Variable Interest Entity (VIE) Rules Are Changing Yet Again
Variable Interest Entity (VIE) rules are changing yet again, but for private companies it may actually reduce your reporting requirements! One of the largest impacts of Enron scandal, in 2001, on all entities, was the adoption of the Financial Accounting Standards Board (FASB) FIN 46 (now part of ASC 810).
Variable Interest Entity (VIE) rules are changing yet again, but for private companies it may actually reduce your reporting requirements!
One of the largest impacts of Enron scandal, in 2001, on all entities, was the adoption of the Financial Accounting Standards Board (FASB) FIN 46 (now part of ASC 810). Enron used special purpose entities to fund or manage risks associated with specific assets. The company only disclosed minimal details on the use of these special purpose entities because they did not consolidate them into their financial statements, they understated liabilities and overstated equity and earnings. As a result, the FASB developed FIN 46 and the term Variable Interest Entity (VIE) became a hot topic and has remained a hot topic since then. All entities must now determine if they have a variable interest in another entity.
In simple terms, a variable interest is an interest in another entity that increases and decrease in value according to increases and decreases in the expected cash flows from the entity’s assets and liabilities. Once it is determined there is a variable interest, then it must be determined if the entity is the primary beneficiary of the variable interest. A primary beneficiary is the entity that holds the majority of the risks and rewards associated with the VIE. If an entity is deemed to be the primary beneficiary in a variable interest, it is deemed to have a controlling financial interest in the VIE and must consolidate the VIE onto its financial statement, whether or not it holds a majority voting interest.
How This Benefits Privately-Held Companies
Most often, VIE is created when there is a building owned by related parties and leased solely by the entity. The consolidation of a VIE has created additional time and work in preparing financial statements and some would argue that there is no benefit to the consolidation. Therefore, there is an effort being made to have less stringent rules for private companies vs public companies. In March 2014, the FASB created a private company exemption for VIES. Under specific rules a private company can now elect not to apply VIE guidance and be exempt from the requirement to consolidate VIEs in common-control leasing arrangements. The exemption will be allowed only if (and all criteria must be met):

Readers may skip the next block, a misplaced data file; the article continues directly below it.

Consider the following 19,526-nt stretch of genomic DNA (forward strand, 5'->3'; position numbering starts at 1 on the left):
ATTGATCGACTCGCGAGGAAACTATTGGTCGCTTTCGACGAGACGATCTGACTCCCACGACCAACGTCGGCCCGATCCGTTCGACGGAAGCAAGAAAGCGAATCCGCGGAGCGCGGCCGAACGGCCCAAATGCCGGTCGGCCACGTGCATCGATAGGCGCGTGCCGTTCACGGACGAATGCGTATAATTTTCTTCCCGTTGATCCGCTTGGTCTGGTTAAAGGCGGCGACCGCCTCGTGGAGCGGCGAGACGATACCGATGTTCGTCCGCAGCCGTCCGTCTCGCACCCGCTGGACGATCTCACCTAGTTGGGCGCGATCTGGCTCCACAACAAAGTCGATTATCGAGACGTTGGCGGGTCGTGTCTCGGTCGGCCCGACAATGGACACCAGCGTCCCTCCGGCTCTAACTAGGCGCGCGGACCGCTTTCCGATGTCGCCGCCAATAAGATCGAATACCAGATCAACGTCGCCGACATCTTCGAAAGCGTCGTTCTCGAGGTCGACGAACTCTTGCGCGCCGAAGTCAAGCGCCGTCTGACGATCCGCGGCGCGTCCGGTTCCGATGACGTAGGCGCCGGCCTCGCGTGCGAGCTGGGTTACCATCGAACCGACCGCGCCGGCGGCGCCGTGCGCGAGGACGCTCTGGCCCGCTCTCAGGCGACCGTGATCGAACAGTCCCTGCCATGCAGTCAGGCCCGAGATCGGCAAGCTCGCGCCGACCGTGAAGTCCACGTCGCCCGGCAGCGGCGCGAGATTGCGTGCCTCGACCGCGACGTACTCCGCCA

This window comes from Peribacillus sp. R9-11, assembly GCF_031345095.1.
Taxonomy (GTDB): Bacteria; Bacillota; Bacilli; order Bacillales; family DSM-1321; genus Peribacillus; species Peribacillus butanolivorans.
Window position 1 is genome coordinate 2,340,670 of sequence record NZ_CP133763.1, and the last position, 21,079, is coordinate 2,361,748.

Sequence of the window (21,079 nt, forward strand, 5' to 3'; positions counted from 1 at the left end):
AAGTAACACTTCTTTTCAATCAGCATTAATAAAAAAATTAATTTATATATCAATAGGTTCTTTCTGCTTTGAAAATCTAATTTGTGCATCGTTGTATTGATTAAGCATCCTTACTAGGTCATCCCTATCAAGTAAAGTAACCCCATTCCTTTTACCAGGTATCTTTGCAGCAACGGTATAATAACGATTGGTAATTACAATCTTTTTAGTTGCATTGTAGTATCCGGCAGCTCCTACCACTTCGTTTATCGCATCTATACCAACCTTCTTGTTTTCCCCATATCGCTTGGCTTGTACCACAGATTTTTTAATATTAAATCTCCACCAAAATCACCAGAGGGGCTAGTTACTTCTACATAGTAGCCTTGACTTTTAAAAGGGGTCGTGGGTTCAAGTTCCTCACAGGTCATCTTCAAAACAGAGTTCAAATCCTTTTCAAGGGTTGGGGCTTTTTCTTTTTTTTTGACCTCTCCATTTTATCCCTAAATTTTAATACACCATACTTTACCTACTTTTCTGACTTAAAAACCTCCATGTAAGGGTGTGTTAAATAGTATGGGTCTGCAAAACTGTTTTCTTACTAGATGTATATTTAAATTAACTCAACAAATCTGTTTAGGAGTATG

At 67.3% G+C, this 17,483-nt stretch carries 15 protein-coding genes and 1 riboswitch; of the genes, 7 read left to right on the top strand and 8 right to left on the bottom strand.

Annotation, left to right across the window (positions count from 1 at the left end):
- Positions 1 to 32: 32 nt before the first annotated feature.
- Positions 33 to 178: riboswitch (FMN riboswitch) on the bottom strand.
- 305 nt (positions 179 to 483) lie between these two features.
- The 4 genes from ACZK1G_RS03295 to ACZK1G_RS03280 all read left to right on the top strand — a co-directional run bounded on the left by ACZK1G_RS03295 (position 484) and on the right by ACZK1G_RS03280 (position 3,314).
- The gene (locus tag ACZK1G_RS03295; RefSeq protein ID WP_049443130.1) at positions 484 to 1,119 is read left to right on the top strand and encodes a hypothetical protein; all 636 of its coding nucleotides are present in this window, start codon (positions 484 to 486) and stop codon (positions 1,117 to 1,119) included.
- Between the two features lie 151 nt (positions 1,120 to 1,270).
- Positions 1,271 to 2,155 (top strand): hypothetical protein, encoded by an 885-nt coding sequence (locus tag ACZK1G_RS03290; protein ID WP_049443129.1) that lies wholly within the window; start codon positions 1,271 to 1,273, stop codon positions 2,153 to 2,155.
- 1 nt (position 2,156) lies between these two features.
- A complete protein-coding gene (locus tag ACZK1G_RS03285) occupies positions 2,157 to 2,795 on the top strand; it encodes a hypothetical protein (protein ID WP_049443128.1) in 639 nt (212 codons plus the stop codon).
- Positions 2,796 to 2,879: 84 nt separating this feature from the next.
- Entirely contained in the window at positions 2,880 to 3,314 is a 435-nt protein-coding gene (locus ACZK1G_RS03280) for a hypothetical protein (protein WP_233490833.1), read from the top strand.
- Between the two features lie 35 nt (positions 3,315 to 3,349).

- The private company lessee and lessor are under common control.
- The private company lessee has a leasing arrangement with the lessor.
- Substantially all activity between the entities is related to the leasing activity between them.
- If the private company lessee explicitly guarantees or provides collateral for any obligation of the lessor related to the assets leased by the private company, then the principal amount of the obligation at inception cannot exceed the value of the asset leased by the private company from the lessor.
If the election not to consolidate a VIE is made, there will be additional disclosures required, and the election should be applied to all leasing arrangements that meet the above conditions, thus it is an all or nothing election. The election should be applied retrospectively to all periods presented and takes effect for the annual periods beginning after December 15, 2014. Early application is allowed for all financial statements that have not yet been made available for issuance. (Source: Journal of Accountancy – click here)
What Should We Do Now?
DS+B will be examining our client’s situations that have a VIE consolidation requirement and discuss with you the opportunities available under this exemption. If the exemption applies and is elected, it will reduce your reporting requirements. If you have any questions please don’t hesitate to contact us.
Disclaimer: All content provided in this article is for informational purposes only, and is subject to change. Contact a DS+B professional before using or acting on any information provided in this article.